September 28, 1994
by James Fallows
President Clinton's critics often say that his foreign policy lacks any central, guiding theme. Let's consider a more alarming possibility -- that it does have a theme, and it's the one laid out by the president's National Security Advisor, Anthony Lake, in an important speech two weeks ago.
In his speech, at the Council of Foreign Relations, Mr. Lake said that today's world seems confusing to many Americans. Instead of having one familiar Soviet enemy to deal with, the U.S. must face dozens of emergencies, from Sarajevo to Port au Prince. Yet beneath this apparent tumult, he said, a single, fundamental struggle was taking shape.
On one side of this confrontation were values of "democracy, liberty, civility, pluralism" -- America's values, Mr. Lake said. On the other side were not simply local aggressors, like Saddam Hussein, but a full roster of malefactors, including, and I quote: "extreme nationalists and tribalists, terrorists, organized criminals, coup plotters, rogue states, and all those who would return newly freed societies to the intolerant ways of the past." Fighting such evils world-wide, Mr. Lake concluded, would be America's post Cold War role.
Such a list of challenges is inspiring, but far from resolving questions it plunges us back into the dilemma this nation has faced since its start. Because the United States was founded on universal theories of liberty, it has always felt some stake in fighting tyranny in other lands. But because America's power has never been limitless, the country has always decided that some tyranny, somewhere, must be ignored. The eternal question has been how and where to draw that line.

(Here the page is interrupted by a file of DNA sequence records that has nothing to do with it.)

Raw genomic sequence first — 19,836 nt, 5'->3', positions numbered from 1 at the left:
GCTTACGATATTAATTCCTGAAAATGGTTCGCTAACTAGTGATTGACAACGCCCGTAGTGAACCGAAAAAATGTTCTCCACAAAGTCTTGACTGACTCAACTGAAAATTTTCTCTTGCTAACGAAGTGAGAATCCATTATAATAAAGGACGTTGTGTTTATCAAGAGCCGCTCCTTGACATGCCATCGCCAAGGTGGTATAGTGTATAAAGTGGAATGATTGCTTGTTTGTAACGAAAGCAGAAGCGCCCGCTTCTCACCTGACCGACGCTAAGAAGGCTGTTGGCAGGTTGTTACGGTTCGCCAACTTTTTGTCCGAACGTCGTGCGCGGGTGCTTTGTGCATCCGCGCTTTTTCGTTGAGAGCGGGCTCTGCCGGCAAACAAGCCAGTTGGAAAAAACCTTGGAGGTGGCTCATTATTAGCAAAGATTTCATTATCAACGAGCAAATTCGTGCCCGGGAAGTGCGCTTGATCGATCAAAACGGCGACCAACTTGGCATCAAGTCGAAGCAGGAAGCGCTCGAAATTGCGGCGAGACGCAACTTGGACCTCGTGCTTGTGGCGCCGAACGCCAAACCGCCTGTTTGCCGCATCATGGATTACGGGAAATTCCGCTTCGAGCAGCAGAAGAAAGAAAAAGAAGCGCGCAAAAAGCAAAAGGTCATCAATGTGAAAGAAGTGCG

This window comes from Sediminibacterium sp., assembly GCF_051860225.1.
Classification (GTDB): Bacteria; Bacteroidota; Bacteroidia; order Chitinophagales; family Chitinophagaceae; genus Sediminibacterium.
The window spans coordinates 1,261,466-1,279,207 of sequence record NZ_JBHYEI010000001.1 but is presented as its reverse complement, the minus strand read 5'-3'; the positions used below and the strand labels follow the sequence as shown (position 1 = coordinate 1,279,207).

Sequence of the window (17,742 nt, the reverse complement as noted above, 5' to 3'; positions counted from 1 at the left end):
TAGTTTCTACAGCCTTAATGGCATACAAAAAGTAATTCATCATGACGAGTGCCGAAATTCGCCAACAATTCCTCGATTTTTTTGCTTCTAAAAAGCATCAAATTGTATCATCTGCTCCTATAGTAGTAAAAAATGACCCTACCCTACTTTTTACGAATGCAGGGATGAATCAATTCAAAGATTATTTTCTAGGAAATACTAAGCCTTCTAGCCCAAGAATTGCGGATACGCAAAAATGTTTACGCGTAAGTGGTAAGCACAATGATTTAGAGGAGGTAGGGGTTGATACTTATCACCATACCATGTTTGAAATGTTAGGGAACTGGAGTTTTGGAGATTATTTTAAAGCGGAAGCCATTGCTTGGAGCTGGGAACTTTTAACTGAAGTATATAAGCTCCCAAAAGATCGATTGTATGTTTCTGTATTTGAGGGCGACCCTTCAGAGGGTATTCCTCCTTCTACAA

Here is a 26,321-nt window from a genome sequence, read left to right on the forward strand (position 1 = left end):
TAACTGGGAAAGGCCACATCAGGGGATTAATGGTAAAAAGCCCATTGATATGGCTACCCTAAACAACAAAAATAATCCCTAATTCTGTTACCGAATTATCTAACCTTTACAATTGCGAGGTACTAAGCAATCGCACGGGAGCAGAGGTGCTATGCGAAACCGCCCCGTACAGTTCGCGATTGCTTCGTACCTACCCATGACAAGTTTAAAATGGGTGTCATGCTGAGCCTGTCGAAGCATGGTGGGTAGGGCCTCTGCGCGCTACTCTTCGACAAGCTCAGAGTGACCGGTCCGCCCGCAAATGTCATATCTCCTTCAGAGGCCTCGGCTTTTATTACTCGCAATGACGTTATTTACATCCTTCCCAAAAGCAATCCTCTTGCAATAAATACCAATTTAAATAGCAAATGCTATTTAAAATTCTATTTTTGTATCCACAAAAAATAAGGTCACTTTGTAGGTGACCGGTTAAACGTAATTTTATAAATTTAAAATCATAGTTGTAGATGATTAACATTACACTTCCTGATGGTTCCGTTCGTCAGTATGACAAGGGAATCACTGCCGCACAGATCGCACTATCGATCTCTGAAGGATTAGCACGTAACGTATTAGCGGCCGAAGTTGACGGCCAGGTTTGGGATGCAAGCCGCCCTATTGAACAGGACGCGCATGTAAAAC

Until World War I, the U.S. solved this problem mainly by ignoring events any farther away than the Caribbean. During the Cold War years it decided mainly to oppose tyrants who were communists, like Fidel Castro -- while tolerating those, like the Shah of Iran, who were on our side in the anti-Soviet fight.
Learning to draw new lines, based on how much power we actually have, is the hard part of running a foreign policy these days. But the implication of Mr. Lake's speech is that we don't need lines at all. Everything that's bad, we'll be against. While the speech noted that world-wide democracy won't come overnight, its recommendations boiled down to an all-fronts, indefinite crusade against all bad guys, everywhere.
American policy has never run this way, and it never will, even under Bill Clinton and Anthony Lake. Idealistic vision is fine, but it's more important now for officials to talk specifically and realistically about the evils we can and cannot fight. Perhaps Mr. Lake, a former professor, was merely trying to stimulate discussion among the students. All right, class: begin!
Copyright © 1995, by James Fallows. All Rights Reserved.